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On this day 20 years ago, Pittsburgh said farewell to Three Rivers Stadium

Updated: Jul 17


(Photo by Al Bello/Getty Images)


On this day 20 years ago, Three Rivers Stadium was imploded. On the morning of Feb. 11, 2001, Pittsburghers watched from across the river at Point State Park and Mount Washington as 30 years of memories and history came crashing down.

Three Rivers Stadium opened on July 16, 1970, when the Pirates fell to the Reds 3-2, and the last game at the stadium was on Dec. 16, 2000, with the Steelers beating Washinton 24-3.


The first Steelers game at Three Rivers Stadium occurred on Aug. 26, 1970, which was a preseason game against the Giants that the Steelers won 21-6. The Steelers' first regular-season game at Three Rivers Stadium was a few weeks later on Sept. 20, a 19-7 loss to the Oilers.


The most famous play made at Three Rivers Stadium was the "Immaculate Reception" on Dec. 23, 1972. The Steelers trailed the Raiders 7–6 and were facing fourth-and-10 on their own 40-yard line with 22 seconds remaining in the game and no timeouts. On the play, quarterback Terry Bradshaw faced pressure and threw the ball to the Raiders' 35-yard line, toward halfback John "Frenchy" Fuqua, who collided with Raiders safety Jack Tatum just as the ball arrived. Tatum's hit knocked Fuqua to the ground and sent the ball sailing backward several yards, and halfback Franco Harris, who was initially blocking on the play, scooped up the sailing ball just before it would have hit the ground and ran for a touchdown to give the Steelers a 13-7 lead after Roy Gerela's extra point with five seconds remaining and ultimately the franchise's first playoff win. The Immaculate Reception was voted as the Greatest Moment in NFL History on Feb. 2, 2020.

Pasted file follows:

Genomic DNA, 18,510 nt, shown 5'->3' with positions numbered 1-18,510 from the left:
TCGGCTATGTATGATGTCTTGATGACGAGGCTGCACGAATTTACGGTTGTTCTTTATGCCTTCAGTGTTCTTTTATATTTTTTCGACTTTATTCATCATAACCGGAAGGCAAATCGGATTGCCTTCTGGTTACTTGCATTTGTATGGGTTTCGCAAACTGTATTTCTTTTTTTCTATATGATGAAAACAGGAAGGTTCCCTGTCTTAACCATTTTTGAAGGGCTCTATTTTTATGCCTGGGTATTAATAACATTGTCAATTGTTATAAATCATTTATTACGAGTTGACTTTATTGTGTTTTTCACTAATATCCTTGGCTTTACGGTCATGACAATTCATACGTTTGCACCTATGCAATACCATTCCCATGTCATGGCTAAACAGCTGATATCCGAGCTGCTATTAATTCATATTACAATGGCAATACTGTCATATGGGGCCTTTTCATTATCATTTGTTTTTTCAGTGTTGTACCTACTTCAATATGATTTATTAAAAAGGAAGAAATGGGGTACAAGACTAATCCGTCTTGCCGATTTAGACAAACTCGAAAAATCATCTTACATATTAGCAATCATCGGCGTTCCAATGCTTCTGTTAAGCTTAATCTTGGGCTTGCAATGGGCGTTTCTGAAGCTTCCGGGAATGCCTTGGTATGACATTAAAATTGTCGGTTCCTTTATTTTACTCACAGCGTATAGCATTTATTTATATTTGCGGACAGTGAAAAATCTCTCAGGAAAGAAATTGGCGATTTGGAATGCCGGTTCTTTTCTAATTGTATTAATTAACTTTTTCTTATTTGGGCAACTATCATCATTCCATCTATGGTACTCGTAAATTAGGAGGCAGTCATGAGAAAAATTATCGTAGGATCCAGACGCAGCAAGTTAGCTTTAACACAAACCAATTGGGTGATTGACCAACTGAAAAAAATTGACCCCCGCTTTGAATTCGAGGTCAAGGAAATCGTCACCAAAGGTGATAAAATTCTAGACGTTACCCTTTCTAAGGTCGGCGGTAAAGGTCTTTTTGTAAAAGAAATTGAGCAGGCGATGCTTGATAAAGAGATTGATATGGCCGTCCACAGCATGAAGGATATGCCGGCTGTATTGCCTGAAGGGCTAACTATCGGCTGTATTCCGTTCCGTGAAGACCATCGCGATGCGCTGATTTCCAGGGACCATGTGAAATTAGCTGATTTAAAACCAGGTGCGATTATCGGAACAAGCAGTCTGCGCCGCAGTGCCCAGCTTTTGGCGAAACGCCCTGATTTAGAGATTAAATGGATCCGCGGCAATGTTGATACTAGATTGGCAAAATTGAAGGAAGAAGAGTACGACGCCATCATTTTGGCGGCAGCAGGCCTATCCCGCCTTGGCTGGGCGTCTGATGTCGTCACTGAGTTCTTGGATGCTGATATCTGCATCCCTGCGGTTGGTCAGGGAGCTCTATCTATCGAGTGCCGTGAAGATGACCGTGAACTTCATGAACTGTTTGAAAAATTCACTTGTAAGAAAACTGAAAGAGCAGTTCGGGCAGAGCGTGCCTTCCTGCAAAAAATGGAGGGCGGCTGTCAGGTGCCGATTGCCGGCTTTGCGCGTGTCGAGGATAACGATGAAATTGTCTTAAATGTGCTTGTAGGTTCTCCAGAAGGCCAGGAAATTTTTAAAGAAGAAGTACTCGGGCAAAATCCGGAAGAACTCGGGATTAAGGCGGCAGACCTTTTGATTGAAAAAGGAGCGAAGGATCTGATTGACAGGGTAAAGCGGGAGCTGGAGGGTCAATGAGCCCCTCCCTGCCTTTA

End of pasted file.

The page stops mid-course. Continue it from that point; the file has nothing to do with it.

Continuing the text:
There's a monument outside of Heinz Field of the exact spot where Harris made the catch at Three Rivers Stadium in the Immaculate Reception game.

Three Rivers Stadium was similar in design to other stadiums built in the 1960s and 1970s, which were designed as multi-purpose facilities to maximize efficiency. Due to the lack of creativity with how the stadiums were designed, they were known as "cookie-cutter" or "concrete doughnut" ballparks.


The Steelers won 13 home playoff games at Three Rivers Stadium and 14 Steelers Hall of Famers played at the stadium, along with two Hall of Fame coaches in Chuck Noll and Bill Cowher. Three Rivers Stadium was home to 14 AFC Central Division champion Steelers teams and the Steelers won 17 Monday Night Football games at the old stadium on the North Shore.


Since Three Rivers Stadium had a multi-purpose design, bands including Alice Cooper, Led Zeppelin, Pink Floyd, The Rolling Stones and The Who hosted concerts at the venue. On Aug. 11, 1985, Bruce Springsteen and the E Street Band hosted the largest concert in Pittsburgh history, when they performed in front of 65,935 fans.





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